Murtaza Ahmadi went viral in 2016 after pictures of him emerged wearing a makeshift Lionel Messi shirt fashioned out of a plastic bag. The Afghan boy’s humble tribute to his Barcelona idol touched the hearts of many, including, it seems, Messi himself. Murtaza would receive a package from the player via UNICEF, which included a real signed shirt, and he later even met his hero in a friendly played in Qatar.
But those moments of joy have been replaced by dark times.
The seven-year-old has been forced to flee his home after receiving death threats. His family say his fame has made him a target. “Local strongmen were calling and saying, ‘You have become rich, pay the money you have received from Messi or we will take your son’,” his mother, Shafiqa, told AFP.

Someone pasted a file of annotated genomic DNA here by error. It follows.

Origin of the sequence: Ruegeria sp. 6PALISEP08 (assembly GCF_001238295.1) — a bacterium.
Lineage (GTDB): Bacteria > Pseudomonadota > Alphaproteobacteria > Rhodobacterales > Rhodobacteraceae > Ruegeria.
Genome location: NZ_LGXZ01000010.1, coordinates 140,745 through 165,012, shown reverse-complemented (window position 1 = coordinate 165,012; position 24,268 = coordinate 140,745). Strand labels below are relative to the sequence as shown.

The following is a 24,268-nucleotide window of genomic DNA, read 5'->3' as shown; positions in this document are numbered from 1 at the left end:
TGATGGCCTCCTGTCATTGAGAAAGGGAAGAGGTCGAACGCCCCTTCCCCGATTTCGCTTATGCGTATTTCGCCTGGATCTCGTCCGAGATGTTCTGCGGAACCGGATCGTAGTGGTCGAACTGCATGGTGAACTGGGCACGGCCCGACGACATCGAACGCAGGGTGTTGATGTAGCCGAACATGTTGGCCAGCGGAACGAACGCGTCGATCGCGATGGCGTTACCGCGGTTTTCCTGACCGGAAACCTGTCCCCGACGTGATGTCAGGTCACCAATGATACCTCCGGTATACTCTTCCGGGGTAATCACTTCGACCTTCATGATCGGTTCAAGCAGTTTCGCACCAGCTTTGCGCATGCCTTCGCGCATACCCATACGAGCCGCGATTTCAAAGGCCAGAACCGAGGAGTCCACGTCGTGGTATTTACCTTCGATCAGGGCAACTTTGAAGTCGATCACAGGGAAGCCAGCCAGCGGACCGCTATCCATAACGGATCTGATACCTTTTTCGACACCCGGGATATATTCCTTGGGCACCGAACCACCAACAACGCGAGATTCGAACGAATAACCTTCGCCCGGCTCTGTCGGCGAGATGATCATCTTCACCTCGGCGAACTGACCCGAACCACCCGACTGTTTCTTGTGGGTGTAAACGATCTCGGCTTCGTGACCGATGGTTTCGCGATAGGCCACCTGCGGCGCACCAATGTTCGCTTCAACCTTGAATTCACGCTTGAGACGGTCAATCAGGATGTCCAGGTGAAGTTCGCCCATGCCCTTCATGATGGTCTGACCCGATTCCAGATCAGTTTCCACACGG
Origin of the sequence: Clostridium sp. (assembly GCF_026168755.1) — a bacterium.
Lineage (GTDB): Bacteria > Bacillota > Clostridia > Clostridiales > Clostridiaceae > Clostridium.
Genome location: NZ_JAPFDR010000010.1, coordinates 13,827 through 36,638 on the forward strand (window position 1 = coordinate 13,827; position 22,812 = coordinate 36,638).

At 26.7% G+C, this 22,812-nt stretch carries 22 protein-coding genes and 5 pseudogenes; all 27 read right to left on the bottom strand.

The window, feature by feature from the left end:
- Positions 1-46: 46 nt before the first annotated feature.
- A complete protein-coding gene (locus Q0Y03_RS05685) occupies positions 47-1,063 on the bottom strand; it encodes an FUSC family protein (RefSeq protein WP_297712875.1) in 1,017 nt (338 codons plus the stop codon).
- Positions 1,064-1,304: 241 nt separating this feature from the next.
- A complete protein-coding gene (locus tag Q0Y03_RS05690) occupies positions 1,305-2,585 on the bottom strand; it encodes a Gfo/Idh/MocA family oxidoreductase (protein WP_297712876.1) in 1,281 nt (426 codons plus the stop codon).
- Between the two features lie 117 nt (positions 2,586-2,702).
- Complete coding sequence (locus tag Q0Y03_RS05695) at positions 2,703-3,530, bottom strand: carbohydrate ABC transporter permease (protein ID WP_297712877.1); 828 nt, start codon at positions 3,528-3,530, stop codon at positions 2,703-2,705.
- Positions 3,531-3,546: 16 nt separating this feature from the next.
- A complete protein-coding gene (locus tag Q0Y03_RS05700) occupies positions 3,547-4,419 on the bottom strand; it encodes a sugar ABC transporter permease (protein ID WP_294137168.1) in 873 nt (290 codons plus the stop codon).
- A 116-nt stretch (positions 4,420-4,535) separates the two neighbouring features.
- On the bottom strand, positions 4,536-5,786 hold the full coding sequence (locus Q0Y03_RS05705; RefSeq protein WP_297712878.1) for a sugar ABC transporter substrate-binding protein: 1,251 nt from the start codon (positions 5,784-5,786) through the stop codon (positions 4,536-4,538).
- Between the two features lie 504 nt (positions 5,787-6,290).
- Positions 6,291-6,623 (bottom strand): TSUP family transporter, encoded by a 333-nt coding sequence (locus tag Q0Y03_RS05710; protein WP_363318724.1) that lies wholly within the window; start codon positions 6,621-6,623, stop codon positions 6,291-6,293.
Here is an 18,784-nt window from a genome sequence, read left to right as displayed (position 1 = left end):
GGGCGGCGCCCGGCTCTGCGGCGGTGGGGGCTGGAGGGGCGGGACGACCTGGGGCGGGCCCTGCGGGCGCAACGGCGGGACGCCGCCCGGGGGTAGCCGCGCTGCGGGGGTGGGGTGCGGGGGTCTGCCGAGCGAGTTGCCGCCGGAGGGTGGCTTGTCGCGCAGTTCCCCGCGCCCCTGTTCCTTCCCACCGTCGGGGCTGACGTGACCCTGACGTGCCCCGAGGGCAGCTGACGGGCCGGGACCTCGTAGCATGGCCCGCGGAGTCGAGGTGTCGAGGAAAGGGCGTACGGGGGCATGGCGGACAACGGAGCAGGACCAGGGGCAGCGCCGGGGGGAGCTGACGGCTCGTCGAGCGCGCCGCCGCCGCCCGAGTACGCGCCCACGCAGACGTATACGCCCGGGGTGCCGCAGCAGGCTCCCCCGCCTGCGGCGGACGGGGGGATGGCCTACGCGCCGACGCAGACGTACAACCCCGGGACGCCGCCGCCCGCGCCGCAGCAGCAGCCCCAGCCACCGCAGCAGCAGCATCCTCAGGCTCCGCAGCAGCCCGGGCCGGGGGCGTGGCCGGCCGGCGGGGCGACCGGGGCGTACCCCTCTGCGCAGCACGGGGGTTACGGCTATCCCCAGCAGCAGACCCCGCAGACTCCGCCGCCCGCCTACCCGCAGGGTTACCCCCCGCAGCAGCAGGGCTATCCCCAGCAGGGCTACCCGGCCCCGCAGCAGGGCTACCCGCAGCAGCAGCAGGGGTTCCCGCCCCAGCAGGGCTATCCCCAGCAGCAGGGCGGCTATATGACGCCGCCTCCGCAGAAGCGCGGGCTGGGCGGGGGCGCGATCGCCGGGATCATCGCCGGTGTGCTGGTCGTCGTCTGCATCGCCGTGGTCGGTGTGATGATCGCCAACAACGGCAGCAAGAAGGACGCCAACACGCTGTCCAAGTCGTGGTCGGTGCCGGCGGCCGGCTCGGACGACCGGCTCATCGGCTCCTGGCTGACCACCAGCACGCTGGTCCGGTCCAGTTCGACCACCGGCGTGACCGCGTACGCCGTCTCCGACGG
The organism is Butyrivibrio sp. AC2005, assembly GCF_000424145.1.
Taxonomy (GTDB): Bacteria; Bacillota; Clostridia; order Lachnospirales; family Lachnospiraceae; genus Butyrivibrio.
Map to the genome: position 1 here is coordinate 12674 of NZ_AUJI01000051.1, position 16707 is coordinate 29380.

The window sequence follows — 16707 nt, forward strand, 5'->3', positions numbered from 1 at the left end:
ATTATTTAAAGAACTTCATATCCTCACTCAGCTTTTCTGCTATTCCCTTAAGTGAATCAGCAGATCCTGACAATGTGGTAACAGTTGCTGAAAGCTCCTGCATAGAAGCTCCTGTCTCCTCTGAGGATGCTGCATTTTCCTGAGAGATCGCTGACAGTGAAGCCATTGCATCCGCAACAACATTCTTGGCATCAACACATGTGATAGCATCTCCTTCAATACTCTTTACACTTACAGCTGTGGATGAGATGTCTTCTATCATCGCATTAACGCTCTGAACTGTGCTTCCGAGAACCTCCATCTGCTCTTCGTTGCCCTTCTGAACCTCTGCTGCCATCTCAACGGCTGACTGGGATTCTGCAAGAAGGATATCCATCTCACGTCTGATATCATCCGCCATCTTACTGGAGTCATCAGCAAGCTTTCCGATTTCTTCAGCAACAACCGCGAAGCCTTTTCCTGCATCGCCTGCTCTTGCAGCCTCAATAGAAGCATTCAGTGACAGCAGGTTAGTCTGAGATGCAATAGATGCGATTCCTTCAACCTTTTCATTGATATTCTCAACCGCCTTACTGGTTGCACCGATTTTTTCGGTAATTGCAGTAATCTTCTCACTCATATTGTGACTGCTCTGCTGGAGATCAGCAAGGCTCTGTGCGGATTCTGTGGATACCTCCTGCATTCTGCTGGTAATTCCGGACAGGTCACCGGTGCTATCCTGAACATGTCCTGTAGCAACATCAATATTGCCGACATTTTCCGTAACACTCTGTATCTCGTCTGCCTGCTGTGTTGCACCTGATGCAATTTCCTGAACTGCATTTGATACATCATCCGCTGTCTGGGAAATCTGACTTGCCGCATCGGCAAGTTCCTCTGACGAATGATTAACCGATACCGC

“[They] said if they capture him, they will cut him into pieces,” his mother continued.
Murtaza’s family abandoned their home in the Ghazni province in November, along with hundreds others, as the Taliban launched an attack into the previously safe area. Now, Murtaza, along with many others in a similar situation, are struggling to get by in Kabul. The family reports they were unable to carry any belongings, and lost the prized shirt in the process. They consider the idea of returning home at this point impossible.
“At night we would sometimes see unknown men, watching and checking our house, and then the calls,” his mother continued. “During the days, we wouldn’t dare let him outside home to play with other children.”
Sports were rarely tolerated during the Taliban’s reign between 1996 and 2001.
As for little Murtaza, he says he misses his ball and shirt the most.
“I want them back so I can play,” he told AFP.
”I miss Messi,” he continued. ”When I meet him, I will say, ‘Salaam’ and ‘How are you?’ Then he will reply saying thank you and be safe, and I will go with him to the pitch where he will play and I will watch him.”